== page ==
What was Happening to Ice Cream Shops in the Medical Officer's Annual Reports?
The Lothian Health Service Archive holds a number of records relating to medicine and public health in the city of Edinburgh. One of the collections they have digitised and made available online are the annual reports of the city's Medical Officer of Health. Although not all of the reports held by LHSA have been digitised, in total you'll find 64 annual reports available from 1900-1965.
Image: Public Health Administration, City of Edinburgh (1910) Annual Report of the Public Health Department of the City of Edinburgh
The reports of the Medical Officer of Edinburgh give an overview of the medical landscape of the time. Each year the structure of the report is slightly different to reflect the changing health concerns and public health campaigns and acts underway. They generally include a register of births and deaths occurring in each of the streets of the respective wards of the city, as well as notification and mortality in connection with certain infectious diseases.
Contents of the 1910 Report
In 1910 Alfred Maxwell Williamson who was the medical officer at that time used his introduction to report the major changes in that year's statistics. He began with a plea for more frequent population counts after a major difference emerged in the population count of the census and what was predicted based on registered births and deaths.
On the matter of infectious diseases, Williamson noted a small outbreak of Diptheria, a concerning rise in measles cases, and a plan to distribute 20,000 calendars the following year to poor districts of the city. These calendars would contain a small leaflet with 'some hints on precautions to prevent the spread of consumption' thanks to funding from a generous individual.
He also noted that infant mortality that year reached its lowest level of 103 per 1000 and gave credit to a large body of 'Voluntary Lady Health Vistors', around 300 in number, who 'devote much of their time in keeping under constant supervision infants under one year of age' by visiting the houses of the poor and giving them kindly hints and instructions.
These reports would provide a great resource to those interested in medicine and public health in Edinburgh during the early 20th Century, however, they also provide an insight into the working lives and commercial history of the city as well.
Ice Cream Sellers
The 1910 report notes a continued fall in the number of ice cream shops in the city, going from 83 at the start of the year down to 72 with no new shops opening. At the beginning of 1909, there were 94 shops on the register representing a decline of 23 per cent in 2 years.
Image: Public Health Administration, City of Edinburgh (1910) Annual Report of the Public Health Department of the City of Edinburgh. Table showing statistics related to ice cream shops in Edinburgh.
Rather than legislation, Williamson claims it is the result of dull trade which has gotten rid of the lesser quality establishments. This legislation was not just the Food and Drug Acts, but also the Acts on Sunday Trading. The 1906 Joint Select Committee on Sunday Trading had held long debates over opening hours and subsequent impacts on ice cream shops. These parlours were seen by some as places of vice citing them as meeting spots for boys and girls, and where young people were exposed to not always sober customers from nearby public houses, combined with their late Sunday opening hours. These accusations were mixed with xenophobia towards Italian business owners.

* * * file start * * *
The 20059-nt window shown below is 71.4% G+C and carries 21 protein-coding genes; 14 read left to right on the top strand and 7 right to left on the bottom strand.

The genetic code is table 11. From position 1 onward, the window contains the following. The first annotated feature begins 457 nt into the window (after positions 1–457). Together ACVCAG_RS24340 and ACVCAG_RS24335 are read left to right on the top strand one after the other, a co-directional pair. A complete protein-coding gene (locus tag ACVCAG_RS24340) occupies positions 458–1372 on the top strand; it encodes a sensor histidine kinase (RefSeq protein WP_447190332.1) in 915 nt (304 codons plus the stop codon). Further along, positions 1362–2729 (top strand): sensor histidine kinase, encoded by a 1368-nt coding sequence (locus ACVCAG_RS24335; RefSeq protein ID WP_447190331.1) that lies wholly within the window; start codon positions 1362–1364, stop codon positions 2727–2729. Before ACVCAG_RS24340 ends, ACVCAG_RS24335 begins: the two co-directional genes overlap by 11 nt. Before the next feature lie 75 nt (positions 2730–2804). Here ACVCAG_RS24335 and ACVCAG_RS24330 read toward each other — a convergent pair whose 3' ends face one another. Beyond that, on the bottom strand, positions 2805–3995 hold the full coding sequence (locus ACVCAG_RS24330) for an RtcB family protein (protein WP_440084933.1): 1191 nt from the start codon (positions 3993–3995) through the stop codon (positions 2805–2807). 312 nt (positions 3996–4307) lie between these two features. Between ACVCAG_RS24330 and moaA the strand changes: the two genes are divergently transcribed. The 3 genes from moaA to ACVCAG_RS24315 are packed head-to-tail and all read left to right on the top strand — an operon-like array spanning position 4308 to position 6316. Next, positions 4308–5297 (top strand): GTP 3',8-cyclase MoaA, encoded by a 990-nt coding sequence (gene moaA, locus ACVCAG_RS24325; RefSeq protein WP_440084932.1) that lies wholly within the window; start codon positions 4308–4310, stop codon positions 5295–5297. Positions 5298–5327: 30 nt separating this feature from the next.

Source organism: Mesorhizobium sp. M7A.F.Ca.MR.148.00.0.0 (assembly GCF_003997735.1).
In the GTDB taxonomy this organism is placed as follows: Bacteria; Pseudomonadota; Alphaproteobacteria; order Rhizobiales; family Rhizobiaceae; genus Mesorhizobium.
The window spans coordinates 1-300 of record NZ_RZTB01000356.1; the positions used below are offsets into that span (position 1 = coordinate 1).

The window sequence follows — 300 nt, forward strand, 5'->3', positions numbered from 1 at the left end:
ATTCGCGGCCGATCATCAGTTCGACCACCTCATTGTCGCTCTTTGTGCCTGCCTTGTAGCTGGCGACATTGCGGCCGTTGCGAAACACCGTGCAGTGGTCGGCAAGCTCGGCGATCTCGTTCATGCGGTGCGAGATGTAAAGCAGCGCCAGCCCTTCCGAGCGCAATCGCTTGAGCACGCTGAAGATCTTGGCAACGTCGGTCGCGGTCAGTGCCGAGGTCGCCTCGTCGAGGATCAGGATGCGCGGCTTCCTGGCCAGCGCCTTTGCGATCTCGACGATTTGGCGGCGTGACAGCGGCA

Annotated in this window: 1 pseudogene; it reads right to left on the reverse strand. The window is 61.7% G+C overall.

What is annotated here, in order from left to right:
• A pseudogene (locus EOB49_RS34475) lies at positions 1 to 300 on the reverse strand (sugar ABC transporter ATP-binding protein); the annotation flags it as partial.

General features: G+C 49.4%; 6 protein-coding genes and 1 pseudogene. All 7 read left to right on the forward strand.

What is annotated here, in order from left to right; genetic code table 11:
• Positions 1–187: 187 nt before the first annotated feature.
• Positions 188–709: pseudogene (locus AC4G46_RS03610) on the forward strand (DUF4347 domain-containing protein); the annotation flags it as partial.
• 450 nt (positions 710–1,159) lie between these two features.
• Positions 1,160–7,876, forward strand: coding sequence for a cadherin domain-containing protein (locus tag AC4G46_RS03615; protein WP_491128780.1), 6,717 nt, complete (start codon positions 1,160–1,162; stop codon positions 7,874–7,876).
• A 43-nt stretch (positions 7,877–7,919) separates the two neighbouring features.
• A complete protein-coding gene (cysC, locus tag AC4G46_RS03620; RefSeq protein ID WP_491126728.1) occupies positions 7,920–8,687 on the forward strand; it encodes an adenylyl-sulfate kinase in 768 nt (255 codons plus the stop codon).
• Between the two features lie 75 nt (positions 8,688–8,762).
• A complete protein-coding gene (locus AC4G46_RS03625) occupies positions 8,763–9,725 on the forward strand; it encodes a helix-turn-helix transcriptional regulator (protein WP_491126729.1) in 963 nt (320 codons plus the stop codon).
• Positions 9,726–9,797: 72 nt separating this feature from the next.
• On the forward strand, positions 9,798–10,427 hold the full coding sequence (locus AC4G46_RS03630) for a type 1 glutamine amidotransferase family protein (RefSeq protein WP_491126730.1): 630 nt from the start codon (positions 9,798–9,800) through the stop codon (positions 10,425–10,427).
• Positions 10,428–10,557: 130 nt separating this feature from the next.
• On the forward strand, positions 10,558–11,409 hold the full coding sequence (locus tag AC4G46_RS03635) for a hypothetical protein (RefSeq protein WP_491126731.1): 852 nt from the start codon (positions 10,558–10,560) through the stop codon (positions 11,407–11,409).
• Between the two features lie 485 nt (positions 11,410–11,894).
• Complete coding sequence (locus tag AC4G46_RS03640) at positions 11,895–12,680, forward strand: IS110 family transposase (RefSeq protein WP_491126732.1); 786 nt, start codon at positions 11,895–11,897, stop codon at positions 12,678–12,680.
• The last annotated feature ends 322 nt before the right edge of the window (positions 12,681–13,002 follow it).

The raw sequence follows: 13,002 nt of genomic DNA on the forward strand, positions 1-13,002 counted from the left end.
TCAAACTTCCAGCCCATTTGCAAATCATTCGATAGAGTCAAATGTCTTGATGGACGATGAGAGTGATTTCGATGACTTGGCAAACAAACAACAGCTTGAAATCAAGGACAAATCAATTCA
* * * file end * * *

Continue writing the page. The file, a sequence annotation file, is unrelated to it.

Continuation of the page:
The ice cream parlours which had been booming in the first half of the decade were now in decline.
Changing Working Conditions
Another focus that year had been ensuring the Shop Hours Act was being followed and premises were providing seats for shop assistants. Legislation in 1886 had limited working hours in retail for those under the age of 18 to 74 hours per week.
An inspector has been assigned specifically to ensure this was followed and conducted a total of 4205 visits across the year.
The report notes a few places had to be reminded, but on the inspector's return, each had fixed the problem. Williamson states he was 'very satisfied to record' that only one contravention of the act required legal action.
The offending party was a hairdresser who was employing a young person for 85 hours a week (11 hours more than the limit). William states this case was "further aggravated by the fact that the accused had worked his assistant for a period of 6 hours on a Sunday"!
The fine for this crime was £2, 2s and 6d.
The acts and checks on compliance show improving working conditions for people in the city of Edinburgh, although there were still many changes to come, the following year the Shops Act would introduce a required half day off in each working week.
Matters of food hygiene also fell under the parameters of the Medical Officer's annual report. In the 1910 report, Williamson also asks for the medical officer to be given the power to ensure people working with food meet minimum standards of personal hygiene.
On the report of the bakehouses of Edinburgh Williamson states there continue to be a number of objectionable practices that while 'need only be briefly mentioned' are still listed including -
Depositing dust or sweeping into the ingredients
Having animals in the bakehouse
Kneading bread with your feet - a practice Williamson states is 'objectionable to the highest degree'!
LHSA has made these collections available for access via Open Books, they ask that researchers note that the documents may feature derogatory terminologies and attitudes reflecting the time of their creation. Such descriptions are no longer acceptable and will be upsetting to some researchers.